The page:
"One of the paradoxes of writing is that when you write non-fiction everyone tries to prove that it’s wrong, and when you publish fiction, everyone tries to see the truth in it."
Scarlett Thomas is the author of eight novels. I've only read two of those eight novels (so far, and it has been one right after the other) and I feel that she is an essential contemporary author to bring to your attention. She's that good.
Her earlier novels are murder mysteries, but her two recent "breakaway" novels are Popco and The End of Mr. Y. They are, quite simply, works of genius. Popco deals with marketing, capitalism, codes, math, and manipulation. Part of what I find wonderful about her work is being highly intelligent out of the abundance of her heart without making it overly precious. It reminds me of something one of my theater professors said while I was in college. Being drama students, when someone would have a breakthrough, a great performance, actually produce real tears on-stage and so forth, the other students would fall all over themselves saying, "Let's build an altar here to this place where you have produced tears on-stage." The professor told us that we probably shouldn't make such a big deal over these things because these were the things we are supposed to do. In Thomas' world (and, I would argue, in our shared consensus reality as well) people are supposed to be highly intelligent and thirst for knowledge.
"I'm very much someone who wants to work out the answers. I want to know what's outside the universe, what's at the end of time, and is there a God? But I think fiction's great for that--it's very close to philosophy."
I gravitate toward contemporary fiction which blurs reality, also known as "meta-fiction," to employ a term in need of retirement (in light of my recent genre fiction rant, I should probably point out that meta-fiction is not a genre. It's more of a form or device or mode of storytelling or tool to effect a specific outcome or response in the reader. It's one that requires a masterful hand.) I think I'm always looking for the book that will change everything, literally change reality, drive me mad, or make me able to see through time or alert the goblins to take me away as their king (one of the simplest examples of meta-fiction, if you've ever seen it, was a children's movie from the 1980s called The Neverending Story, which was about a young boy who reads a book in which he quite literally becomes part of the story. When I was a child I watched that movie with the obsessive repetitiveness that only children and other sociopaths are capable of. Also, I would add, there was a wonderful film a few years ago called Stranger Than Fiction. You'll also want to check out the oeuvre of Charlie Kaufman.) I know that every book changes one's life and that is an experience I like to have turned up to the highest possible frequency until I break through to the universe next door or something. There are some excellent books that actually really do, in my experience, grab you by the throat and force you down the rabbit hole. House of Leaves, Philip K. Dick, Robert Anton Wilson, Caitlin Kiernan's Murder of Angels and The Red Tree, Infinite Jest, Jonathan Carroll does a bit of it, as did John Gardner, to some extent some of Alan Moore's better work, certainly Lovecraft was looking for something along these lines too. Your father's version was Thomas Pynchon, your grandfather's was Kurt Vonnegut, your great-grandfather's was James Joyce and your ancient ancestor's was Chaucer's own tale in the Canterbury Tales. The End of Mr. Y is one of those books. I cannot recommend it highly enough and I will not tell you anything more about it. You do not come out of it the same person you were going into it. That, for me, is the mark of a great book.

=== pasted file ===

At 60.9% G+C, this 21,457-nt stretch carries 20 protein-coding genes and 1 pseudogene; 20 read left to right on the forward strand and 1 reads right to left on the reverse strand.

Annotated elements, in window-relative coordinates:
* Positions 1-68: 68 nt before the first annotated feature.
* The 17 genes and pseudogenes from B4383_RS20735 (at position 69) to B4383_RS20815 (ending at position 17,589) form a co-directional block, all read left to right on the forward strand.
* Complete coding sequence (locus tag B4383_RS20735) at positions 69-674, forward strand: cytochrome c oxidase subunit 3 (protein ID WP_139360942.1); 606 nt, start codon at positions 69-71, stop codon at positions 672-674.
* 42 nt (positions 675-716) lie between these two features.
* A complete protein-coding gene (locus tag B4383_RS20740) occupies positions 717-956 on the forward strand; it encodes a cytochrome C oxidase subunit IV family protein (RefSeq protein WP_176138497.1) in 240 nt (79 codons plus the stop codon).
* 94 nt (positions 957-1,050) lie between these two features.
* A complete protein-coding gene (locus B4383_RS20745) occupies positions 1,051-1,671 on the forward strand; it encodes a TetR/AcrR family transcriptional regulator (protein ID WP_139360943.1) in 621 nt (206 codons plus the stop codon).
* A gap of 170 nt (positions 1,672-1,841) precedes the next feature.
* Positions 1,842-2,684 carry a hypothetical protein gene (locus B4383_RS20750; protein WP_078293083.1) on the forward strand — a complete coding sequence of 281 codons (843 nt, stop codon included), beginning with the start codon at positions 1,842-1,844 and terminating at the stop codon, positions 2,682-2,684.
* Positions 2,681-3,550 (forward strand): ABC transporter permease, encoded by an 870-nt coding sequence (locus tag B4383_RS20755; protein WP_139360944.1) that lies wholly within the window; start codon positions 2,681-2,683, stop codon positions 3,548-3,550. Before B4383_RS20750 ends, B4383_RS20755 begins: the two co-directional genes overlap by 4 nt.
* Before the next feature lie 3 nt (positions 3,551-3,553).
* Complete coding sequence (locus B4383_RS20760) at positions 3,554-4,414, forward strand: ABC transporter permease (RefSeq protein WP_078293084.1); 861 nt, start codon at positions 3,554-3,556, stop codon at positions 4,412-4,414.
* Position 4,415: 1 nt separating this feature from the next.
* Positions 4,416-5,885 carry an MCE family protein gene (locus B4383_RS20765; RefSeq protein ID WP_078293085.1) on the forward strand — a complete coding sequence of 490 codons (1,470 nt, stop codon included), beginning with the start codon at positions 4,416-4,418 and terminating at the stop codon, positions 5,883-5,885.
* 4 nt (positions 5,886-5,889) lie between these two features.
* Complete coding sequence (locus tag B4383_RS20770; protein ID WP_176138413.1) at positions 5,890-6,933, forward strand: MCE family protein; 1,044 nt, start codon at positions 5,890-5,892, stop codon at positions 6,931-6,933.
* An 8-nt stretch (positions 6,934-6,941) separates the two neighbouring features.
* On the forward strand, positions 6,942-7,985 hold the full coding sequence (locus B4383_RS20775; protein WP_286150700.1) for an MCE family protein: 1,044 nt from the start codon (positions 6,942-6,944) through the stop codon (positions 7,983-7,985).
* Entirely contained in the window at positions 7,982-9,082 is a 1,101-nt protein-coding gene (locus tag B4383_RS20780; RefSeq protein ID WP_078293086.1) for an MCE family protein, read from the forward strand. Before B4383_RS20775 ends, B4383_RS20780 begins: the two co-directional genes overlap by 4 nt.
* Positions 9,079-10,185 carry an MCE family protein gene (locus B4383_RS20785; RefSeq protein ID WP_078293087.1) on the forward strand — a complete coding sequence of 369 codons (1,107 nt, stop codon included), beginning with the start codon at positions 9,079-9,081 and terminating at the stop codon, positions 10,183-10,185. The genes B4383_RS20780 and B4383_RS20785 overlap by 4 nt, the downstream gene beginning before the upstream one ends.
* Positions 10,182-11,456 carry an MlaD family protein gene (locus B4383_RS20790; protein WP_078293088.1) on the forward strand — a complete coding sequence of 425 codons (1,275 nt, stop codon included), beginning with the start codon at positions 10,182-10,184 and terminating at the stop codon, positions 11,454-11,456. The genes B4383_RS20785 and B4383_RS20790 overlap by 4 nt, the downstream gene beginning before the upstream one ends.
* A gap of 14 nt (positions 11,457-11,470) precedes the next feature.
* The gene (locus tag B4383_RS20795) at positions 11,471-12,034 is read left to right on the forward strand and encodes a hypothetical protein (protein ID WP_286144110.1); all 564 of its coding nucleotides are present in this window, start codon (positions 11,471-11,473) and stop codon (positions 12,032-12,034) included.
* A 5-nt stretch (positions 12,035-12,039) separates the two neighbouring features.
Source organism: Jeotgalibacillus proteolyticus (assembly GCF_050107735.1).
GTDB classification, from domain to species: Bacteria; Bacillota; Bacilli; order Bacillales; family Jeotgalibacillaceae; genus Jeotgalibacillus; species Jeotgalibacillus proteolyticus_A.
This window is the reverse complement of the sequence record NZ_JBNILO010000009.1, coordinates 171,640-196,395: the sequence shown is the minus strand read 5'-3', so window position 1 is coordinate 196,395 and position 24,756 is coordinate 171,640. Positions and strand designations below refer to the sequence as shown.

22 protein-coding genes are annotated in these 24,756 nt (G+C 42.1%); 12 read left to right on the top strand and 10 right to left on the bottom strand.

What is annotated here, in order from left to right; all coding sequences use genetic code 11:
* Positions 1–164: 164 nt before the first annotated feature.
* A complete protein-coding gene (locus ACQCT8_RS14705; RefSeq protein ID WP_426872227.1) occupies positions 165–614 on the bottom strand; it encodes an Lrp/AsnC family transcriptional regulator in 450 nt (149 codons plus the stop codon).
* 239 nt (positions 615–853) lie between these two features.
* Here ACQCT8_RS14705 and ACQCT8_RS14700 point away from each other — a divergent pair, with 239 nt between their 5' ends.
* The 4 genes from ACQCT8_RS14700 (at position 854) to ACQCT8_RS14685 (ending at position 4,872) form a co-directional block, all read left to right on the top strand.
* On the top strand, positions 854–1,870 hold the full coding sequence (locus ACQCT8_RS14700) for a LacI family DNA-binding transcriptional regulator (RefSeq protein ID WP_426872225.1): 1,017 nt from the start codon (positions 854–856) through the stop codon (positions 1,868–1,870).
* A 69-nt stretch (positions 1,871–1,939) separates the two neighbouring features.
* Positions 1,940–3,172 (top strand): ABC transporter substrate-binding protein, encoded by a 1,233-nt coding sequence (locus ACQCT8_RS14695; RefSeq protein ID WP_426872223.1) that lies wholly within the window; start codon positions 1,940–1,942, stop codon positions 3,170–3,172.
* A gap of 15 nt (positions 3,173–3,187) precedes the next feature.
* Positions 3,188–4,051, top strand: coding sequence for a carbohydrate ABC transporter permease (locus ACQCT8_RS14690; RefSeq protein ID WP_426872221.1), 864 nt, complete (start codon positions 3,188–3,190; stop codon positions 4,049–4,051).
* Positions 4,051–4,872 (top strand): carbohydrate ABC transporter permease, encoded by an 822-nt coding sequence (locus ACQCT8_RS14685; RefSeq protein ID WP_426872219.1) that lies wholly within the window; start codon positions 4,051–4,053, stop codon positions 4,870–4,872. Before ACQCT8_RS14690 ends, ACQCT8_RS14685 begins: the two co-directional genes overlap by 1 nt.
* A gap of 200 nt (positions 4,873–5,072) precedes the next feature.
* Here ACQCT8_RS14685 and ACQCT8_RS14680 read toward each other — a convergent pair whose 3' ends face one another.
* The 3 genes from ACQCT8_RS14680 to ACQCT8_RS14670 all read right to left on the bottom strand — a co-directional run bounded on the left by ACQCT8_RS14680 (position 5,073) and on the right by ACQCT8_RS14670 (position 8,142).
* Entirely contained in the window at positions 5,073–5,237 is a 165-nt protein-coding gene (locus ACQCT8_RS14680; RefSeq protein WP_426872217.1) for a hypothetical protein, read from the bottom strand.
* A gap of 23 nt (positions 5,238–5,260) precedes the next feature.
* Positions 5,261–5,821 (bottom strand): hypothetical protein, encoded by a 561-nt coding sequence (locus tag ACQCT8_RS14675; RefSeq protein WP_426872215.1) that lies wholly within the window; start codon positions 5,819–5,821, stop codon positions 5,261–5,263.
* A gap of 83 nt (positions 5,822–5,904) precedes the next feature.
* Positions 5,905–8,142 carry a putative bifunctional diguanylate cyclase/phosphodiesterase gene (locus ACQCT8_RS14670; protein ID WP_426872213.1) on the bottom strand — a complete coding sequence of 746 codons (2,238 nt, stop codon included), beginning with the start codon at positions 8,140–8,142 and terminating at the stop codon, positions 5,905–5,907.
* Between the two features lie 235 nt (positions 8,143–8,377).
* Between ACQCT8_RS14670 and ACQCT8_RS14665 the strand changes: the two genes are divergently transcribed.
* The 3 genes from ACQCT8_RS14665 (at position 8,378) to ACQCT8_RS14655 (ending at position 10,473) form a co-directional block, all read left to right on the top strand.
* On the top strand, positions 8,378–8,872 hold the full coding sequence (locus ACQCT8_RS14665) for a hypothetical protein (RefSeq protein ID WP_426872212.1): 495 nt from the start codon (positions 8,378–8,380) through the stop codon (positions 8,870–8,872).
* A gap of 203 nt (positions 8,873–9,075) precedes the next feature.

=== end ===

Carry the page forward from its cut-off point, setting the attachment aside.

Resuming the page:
Her upcoming book is called Our Tragic Universe. Its press is promising big ideas and a paradigm shifting story as well. I have no doubt it will be excellent and no hesitation, based upon past experiences, to recommend it without yet having had the pleasure of reading it.
In spite of her teaching position at University of Kent, I couldn't find any cool audio or video files of speaking engagements for this author. However, on her website is a nice trove of texts.